Having said this, I know that a carefully crafted APT will accomplish the twin goals of protection for the assets and flexibility for the settlor, and will satisfy the provisions of the selected law as well as the provisions of the settlor's home country. For example, with regard to my American clients, I take comfort in knowing that, as noted earlier, as a matter of American trust law it is certainly not inconsistent with the concept of the trust for its settlor to retain certain degrees of control over, or benefit under, the trust once
settled.

T & T: Finally, let me ask about whether it makes sense to use a civil law foundation, or Stiftung, rather than a trust, if a client has asset protection goals in mind. For example, the claim has been made that a family foundation under Isle of Man law could be founded, and as no adverse precedent exists in the US with regard to rights retained by the founder, the structure would be more protective.

ENGEL:I do not believe this to be sound advice. To me, this suggests that since a very small risk exists that a court may not recognize
an APT as a trust, one should use a planning vehicle we all know from the outset will not be recognized as a trust, and for which there is little to no statutory law or case law in the home jurisdiction to guide the planner and the client. Where does this leave us on the certainty continuum? While foundations do have their place on the ladder of asset protection planning tools, it would be a rare case when I would advise a client to use a foundation in lieu of an APT.

Provisions

* presently
  undetermined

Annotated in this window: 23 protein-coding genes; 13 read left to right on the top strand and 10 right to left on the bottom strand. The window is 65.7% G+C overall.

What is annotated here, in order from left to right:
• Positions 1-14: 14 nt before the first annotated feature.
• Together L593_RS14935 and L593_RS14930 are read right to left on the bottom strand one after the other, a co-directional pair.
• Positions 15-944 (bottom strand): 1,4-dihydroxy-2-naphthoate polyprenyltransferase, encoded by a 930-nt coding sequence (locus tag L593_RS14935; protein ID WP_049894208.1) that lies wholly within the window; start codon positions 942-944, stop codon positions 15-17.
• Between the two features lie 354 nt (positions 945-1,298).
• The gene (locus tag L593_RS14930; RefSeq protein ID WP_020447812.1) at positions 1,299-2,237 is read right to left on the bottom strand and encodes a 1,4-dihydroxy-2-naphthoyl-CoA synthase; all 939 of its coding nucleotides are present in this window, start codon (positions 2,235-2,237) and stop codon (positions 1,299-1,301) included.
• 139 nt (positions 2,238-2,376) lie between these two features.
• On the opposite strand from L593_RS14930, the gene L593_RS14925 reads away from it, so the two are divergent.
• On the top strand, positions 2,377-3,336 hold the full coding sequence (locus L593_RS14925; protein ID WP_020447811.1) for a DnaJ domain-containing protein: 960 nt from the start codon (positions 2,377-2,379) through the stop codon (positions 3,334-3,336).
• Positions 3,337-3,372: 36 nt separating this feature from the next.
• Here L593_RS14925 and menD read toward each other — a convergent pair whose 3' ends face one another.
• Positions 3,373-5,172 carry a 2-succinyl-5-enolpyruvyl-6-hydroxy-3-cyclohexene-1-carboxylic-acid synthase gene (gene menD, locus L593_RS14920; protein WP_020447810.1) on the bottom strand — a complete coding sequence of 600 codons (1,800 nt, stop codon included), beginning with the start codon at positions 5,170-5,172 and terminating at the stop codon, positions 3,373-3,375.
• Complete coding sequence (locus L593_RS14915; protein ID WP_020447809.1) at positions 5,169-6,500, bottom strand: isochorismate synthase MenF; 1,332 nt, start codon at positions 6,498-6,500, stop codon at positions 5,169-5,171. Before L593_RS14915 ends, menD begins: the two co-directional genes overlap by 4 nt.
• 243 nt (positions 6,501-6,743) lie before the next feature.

Jurisdiction

(i)
Statutory
recogni
tion of
different
classes
of
creditors
(ii)
Specific
Statute
of
Elizabeth
override
provis-
ions
 
(iii)
Statute
of
Limitat-
ions on
challeng-
ing an
APT
(iv)
Statutory
certainty
that
settlor
can be a
bene-
ficiary
(v)
Statutory
certainty
that
Settlor
can
retain
some
degree of
control
(vi)
Statutory
certainty
regard-
ing non-
recogni-
tion of
foreign
judg-
ments
(vii)
Who has
burden
of
proving
fraud-
ulent
intent
(viii)
What
standard
of proof
is applic-
able in
establish-
ing
fraud-
ulent intent
(ix)
Trust
remains
valid if
fraud-
ulent
transfers
deter-
mined to
have
taken
place
(x)
Retro-
active
protect-
ion
afforded
immig-
rant
trusts
(xi)
Statutory
certainty
regard-
ing
require-
ments
for
freezing
assets for
an APT
(xii)
Effect or
import-
ance of
post-
transfer
solvency
(xiii)
Binding
effect of
choice
of law
(xiv)
Forced
heirship
override
provis-
ions
(xv)
Comm-
unity
property
provis-
ions
Anguilla       X X                 X  
Bahamas X X X       X   X       X X  
Belize       X X X             X X  
Bermuda X   X       X   X         X  
Cayman X X X       X   X       X X  
Cook Islands X X X X X X X X X X X X X X X
Cyprus X   X X     X           X X  
Gibraltar X X             X     X X    
Marshall Islands     X X X   X   X X   X X X  
Mauritius X X X X     X X         *    
Nevis X X   X X X X X X X   X X X X
Niue       X X X             X X  
Seychelles     X X     X X         X X  
Turks & Caicos X           X         X X X  

Seminars & Events:

April, 2017 - CELESQ
“An Asset Protection Planning Primer for Estate Planning, Tax and Creditors Rights Lawyers”
Live Web Cast
May 31 – June 1, 2017 - 

SOUTHPAC TRUST OFFSHORE PLANNING INSTITUTE CONFERENCE 2017, “Asset Protection in a Changing World” (31 May 2017) and “Questions & Answer Panel on Industry Challenges to Asset Protection Structures” (1 June 2017)
Las Vegas, Nevada

 

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Contact Information

Barry S. Engel
Email: info@engelreiman.com